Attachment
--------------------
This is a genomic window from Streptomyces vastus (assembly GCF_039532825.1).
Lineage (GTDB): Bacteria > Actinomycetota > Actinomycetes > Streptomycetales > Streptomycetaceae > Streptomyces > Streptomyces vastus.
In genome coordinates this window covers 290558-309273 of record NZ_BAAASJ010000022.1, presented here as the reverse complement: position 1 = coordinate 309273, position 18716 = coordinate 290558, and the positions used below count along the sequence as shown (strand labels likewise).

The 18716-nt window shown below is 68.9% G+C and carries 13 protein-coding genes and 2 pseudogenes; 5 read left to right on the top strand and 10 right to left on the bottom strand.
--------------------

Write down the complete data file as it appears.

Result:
This is a genomic window from Streptomyces vastus (assembly GCF_039532825.1).
Lineage (GTDB): Bacteria > Actinomycetota > Actinomycetes > Streptomycetales > Streptomycetaceae > Streptomyces > Streptomyces vastus.
In genome coordinates this window covers 290558-309273 of record NZ_BAAASJ010000022.1, presented here as the reverse complement: position 1 = coordinate 309273, position 18716 = coordinate 290558, and the positions used below count along the sequence as shown (strand labels likewise).

The 18716-nt window shown below is 68.9% G+C and carries 13 protein-coding genes and 2 pseudogenes; 5 read left to right on the top strand and 10 right to left on the bottom strand.